How Hybrids Work: Eco-Friendly Technology Explained

“Hybrid” is a term frequently used in the auto industry, but not every car buyer truly understands what it means. That’s why we’ve put together a post on how hybrids work, explaining the basics and the advantages of this eco-friendly design.

According to the EPA, a hybrid is any model that combines an electric motor with a gasoline engine. Not only does this generally increase fuel economy, but hybrids can also increase power—one of the reasons they were actually invented. Typically, the engine provides most of the power, while the electric motor supplements power when accelerating or passing. This lets you get have a smaller engine, eliminating weight and gas-guzzling designs.

Electric power tends to be generated through the gas engine, regenerative braking, and/or through a plug-in source. Full Hybrids—so-named because they use electric motors as the sole source of propulsion—often have a small gas generator to power them. Hybrids also feature technologies a regenerative braking system to capture energy from friction as you stop, electric motor drive/assist to help you climb hills and pass, and auto start/stop to save gas when you would normally idle.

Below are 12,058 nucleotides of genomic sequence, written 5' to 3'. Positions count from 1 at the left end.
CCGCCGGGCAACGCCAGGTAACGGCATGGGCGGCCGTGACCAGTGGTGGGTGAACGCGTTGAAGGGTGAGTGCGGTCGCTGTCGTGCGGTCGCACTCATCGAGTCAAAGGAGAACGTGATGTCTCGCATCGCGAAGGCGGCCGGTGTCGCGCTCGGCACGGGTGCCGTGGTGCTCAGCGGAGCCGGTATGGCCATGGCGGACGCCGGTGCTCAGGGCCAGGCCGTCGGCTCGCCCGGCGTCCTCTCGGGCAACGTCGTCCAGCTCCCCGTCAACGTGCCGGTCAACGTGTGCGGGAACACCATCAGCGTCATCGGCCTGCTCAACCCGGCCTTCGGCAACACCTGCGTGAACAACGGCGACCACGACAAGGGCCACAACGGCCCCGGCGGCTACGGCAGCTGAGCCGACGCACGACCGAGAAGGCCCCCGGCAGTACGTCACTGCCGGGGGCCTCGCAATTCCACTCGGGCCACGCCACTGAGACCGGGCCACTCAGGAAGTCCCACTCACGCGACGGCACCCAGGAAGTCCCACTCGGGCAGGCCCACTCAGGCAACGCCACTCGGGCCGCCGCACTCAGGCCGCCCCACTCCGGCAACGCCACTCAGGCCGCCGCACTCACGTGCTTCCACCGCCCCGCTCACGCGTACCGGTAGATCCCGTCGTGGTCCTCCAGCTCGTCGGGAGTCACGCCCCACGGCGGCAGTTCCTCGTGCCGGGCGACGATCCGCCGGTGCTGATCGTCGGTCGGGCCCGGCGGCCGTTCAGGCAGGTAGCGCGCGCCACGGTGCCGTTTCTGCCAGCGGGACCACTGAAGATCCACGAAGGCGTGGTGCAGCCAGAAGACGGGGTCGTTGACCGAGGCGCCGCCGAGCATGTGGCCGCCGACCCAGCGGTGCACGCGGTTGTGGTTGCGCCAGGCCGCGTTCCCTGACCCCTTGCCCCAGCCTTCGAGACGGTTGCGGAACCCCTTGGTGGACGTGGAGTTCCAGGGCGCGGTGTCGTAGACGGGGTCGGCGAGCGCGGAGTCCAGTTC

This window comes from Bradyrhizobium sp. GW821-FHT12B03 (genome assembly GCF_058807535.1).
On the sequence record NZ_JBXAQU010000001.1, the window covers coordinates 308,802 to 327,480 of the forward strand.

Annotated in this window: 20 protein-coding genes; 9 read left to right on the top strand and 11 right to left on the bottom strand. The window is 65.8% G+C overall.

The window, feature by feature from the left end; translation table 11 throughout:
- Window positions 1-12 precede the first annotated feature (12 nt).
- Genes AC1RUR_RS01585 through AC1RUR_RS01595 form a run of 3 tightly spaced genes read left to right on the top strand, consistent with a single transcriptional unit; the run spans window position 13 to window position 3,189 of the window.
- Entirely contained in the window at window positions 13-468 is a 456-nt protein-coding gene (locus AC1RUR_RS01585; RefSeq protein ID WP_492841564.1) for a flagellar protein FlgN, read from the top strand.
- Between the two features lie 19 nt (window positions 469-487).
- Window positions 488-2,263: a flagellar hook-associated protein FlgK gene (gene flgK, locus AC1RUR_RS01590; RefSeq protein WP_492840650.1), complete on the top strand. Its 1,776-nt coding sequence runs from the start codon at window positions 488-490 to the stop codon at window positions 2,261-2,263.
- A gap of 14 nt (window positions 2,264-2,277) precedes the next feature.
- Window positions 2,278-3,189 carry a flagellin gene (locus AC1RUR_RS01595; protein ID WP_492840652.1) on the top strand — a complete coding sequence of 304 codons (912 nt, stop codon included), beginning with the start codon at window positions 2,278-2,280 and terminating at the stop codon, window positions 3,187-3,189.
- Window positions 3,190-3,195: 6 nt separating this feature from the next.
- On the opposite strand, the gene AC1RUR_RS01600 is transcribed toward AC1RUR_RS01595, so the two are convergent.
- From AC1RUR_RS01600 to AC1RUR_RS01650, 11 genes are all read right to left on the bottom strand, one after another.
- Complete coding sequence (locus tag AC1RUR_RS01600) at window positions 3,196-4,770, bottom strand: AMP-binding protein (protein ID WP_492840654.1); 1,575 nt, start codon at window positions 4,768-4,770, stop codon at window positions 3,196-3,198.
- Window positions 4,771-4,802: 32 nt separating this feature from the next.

One of the most popular hybrid models is the Ford Fusion, which comes as the Fusion Hybrid or Fusion Energi. The Hybrid is a standard design, which gets up to 43/41/42 MPG City/Highway/Combined* on the 2017 model year. The Energi is a plug-in hybrid, reaching 101/91/97 MPGe City/Highway/Combined* when properly equipped. Eliminating unnecessary waste and utilizing alternative-energy designs, the Ford Fusion Hybrid and Energi are just two examples of the future of automotive engineering.
*EPA mileage estimate. Actual mileage may vary. MPGe is an EPA-regulated figure which stands for “miles per gallon equivalent.”